“Everyone wants to go to heaven but, no one wants to die”. This statement of a wit brings out the fear that many have of death. However, the readings of today, though they speak about death, regard death as something that is not to be feared if one believes in a God who is the giver and sustainer of life.
The first reading, from the Book of Wisdom, makes this point emphatically when it states that death cannot be part of God’s plan because God does not act only to see his work end in corruption. The purpose of creation is not death, but life, and the natural orientation of all created things is life. This is true especially of humans who alone are created in the image and likeness of God. Thus, death is not natural and comes about when one stifles the life that God gives.
That God gives life and sustains it is brought out even more powerfully in the Gospel text of today. Mark uses here what is known as “sandwich construction”. He introduces the incident about Jairus’ daughter being ill and even at the point of death but, he interrupts it with the cure of the woman with the flow of blood. Then, he continues the incident of Jairus’ daughter, who is now dead, whom Jesus raises from the dead. The reason for the sandwich construction seems to be to heighten the suspense for the reader. Since Jairus’ daughter is at the “point of death”, Jesus must not tarry, but hurry, if she is to be saved. Yet, Jesus tarries because he knows that the basic orientation of the human is not death, but life, and that God’s power over death will prevail. Jesus tarries, confident in the knowledge that he can, indeed, raise the dead. Jesus tarries because he knows that he is the giver of life. This gift of life is given, not only to Jairus’ daughter but, also to the woman with the flow of blood who, though not dead, had reached a stage when she was tempted to give up on life. She had reached the end of her tether; her last hope was the Lord. She was not disappointed. She received healing. She received life.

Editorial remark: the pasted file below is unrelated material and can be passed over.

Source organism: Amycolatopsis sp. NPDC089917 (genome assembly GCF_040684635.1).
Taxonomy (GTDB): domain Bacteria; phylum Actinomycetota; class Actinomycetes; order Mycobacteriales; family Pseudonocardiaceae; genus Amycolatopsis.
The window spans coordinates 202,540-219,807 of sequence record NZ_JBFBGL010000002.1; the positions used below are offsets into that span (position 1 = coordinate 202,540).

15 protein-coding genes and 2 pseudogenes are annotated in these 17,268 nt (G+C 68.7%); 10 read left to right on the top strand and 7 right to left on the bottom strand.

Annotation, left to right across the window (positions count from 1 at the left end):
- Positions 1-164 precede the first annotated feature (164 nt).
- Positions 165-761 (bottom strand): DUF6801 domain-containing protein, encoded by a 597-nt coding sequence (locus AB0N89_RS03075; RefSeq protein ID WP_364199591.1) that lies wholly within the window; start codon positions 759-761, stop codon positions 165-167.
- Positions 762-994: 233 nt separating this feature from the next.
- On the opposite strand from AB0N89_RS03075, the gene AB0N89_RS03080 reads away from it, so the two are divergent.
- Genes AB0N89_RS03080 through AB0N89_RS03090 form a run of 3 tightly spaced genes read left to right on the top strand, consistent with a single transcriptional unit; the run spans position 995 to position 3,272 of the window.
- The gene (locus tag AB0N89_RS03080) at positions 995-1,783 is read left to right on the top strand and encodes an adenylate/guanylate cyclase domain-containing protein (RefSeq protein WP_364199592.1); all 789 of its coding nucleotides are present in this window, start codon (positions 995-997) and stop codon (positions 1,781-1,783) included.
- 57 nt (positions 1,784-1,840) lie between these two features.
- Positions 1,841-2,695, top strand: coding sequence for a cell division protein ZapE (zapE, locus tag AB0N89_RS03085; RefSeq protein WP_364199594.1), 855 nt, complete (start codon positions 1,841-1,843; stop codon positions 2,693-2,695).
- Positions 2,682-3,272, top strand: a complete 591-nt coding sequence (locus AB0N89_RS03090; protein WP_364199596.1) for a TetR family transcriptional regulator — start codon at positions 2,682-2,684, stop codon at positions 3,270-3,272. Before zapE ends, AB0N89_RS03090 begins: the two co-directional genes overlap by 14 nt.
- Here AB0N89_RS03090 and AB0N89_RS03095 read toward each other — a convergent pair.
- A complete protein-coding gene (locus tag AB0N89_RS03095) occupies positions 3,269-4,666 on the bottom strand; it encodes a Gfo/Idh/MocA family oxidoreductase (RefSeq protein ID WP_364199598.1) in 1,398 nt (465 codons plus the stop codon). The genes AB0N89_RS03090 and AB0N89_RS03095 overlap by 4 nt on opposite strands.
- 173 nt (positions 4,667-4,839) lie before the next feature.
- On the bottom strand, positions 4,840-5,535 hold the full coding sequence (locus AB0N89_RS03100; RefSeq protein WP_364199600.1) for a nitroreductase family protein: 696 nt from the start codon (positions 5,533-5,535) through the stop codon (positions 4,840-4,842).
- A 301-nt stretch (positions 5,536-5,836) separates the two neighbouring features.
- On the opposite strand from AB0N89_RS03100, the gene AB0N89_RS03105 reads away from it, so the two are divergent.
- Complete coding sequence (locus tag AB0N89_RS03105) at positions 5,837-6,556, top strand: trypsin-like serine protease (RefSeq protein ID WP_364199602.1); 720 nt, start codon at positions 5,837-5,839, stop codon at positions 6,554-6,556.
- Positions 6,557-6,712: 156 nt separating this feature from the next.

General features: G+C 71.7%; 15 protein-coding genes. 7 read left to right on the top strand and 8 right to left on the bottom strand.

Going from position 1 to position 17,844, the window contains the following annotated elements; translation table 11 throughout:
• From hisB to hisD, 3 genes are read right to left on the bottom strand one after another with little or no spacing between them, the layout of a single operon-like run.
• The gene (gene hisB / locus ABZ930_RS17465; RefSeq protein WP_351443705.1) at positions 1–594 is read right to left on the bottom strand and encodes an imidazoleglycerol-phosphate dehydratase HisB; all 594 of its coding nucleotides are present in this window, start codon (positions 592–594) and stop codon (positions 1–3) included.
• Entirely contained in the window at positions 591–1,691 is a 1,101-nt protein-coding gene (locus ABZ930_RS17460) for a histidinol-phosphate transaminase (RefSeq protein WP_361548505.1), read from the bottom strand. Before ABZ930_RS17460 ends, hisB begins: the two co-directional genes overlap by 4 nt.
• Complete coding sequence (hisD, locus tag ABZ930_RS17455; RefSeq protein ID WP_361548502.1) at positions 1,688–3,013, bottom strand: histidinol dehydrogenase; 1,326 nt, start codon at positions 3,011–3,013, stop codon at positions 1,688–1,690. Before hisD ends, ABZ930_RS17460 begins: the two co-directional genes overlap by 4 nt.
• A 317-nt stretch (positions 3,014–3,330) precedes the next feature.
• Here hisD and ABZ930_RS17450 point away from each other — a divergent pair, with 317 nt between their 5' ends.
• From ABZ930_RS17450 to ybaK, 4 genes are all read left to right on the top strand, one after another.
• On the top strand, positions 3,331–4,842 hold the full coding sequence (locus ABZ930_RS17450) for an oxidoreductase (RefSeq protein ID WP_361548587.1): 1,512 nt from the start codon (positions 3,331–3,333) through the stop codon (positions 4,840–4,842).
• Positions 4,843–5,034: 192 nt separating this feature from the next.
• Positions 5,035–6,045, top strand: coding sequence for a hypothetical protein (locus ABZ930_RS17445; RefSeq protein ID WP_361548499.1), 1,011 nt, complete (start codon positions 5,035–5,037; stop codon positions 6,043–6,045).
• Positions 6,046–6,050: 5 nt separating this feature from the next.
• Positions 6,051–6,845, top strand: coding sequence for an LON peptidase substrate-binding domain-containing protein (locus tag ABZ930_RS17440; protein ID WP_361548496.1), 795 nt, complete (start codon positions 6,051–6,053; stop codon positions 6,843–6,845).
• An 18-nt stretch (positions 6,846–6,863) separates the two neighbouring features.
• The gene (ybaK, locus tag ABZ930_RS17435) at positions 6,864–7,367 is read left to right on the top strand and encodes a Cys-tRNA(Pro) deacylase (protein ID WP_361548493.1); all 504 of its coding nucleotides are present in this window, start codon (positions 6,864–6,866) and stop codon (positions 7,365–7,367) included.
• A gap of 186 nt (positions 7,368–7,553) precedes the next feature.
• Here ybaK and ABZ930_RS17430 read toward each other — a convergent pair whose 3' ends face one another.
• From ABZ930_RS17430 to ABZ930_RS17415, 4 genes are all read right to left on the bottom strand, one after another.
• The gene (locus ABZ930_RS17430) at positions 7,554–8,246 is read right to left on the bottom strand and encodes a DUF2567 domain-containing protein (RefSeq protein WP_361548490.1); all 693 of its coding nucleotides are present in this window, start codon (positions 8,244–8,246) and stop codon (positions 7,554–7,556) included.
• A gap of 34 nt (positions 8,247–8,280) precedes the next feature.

The Psalmist sings the words that the woman, Jairus, and his daughter, would have wanted to sing. They have indeed been rescued by the Lord. He has liberated them from all bondage. He has saved them from death.
What is responsible for this turn of events? Is it the power of God alone? Is it God acting of his own accord and solely according to his will? The answer is an emphatic “NO”. It is evident, in both the first reading and in the Gospel, that it is faith in God’s life giving and sustaining power, and in the action of God, which is responsible. This is made so clear in the Gospel when Jesus attributes the healing of the woman to her faith and exhorts Jairus not to fear but, to believe.
That the force of faith and the power of God become manifest in the life of Christians is narrated in the second reading of today. Indeed, thanks to the power of faith, they were able to overcome ethnic and cultural barriers and express their fraternal charity to others. They were able to reach out and take concrete action to address other’s material needs in imitation of Jesus. It is a faith that manifested itself, not only in words but in action.
The challenge of the readings of today may be summed up in the words “persevering faith”. This means that there may be numerous times when we are faced with death-like situations. These are situations when, like the woman in the gospel story, we have done all that is required of us and there seems to be nothing more that we can do. These are situations when, like Jairus, we have nowhere to turn. It is at times like these when we may tend to give up and give in. However, like the woman, and like Jairus, we are called never to give up or give in because the God we believe in is a God of everything that is positive, a God who never gives up on us, a God of life. Since he is also a God who gives and does not hold anything back, we who are created in his image and likeness cannot live selfish, self-centered lives. Like Paul invited the Corinthians, we, too, are invited to live lives filled with faith, a faith which is shown in action.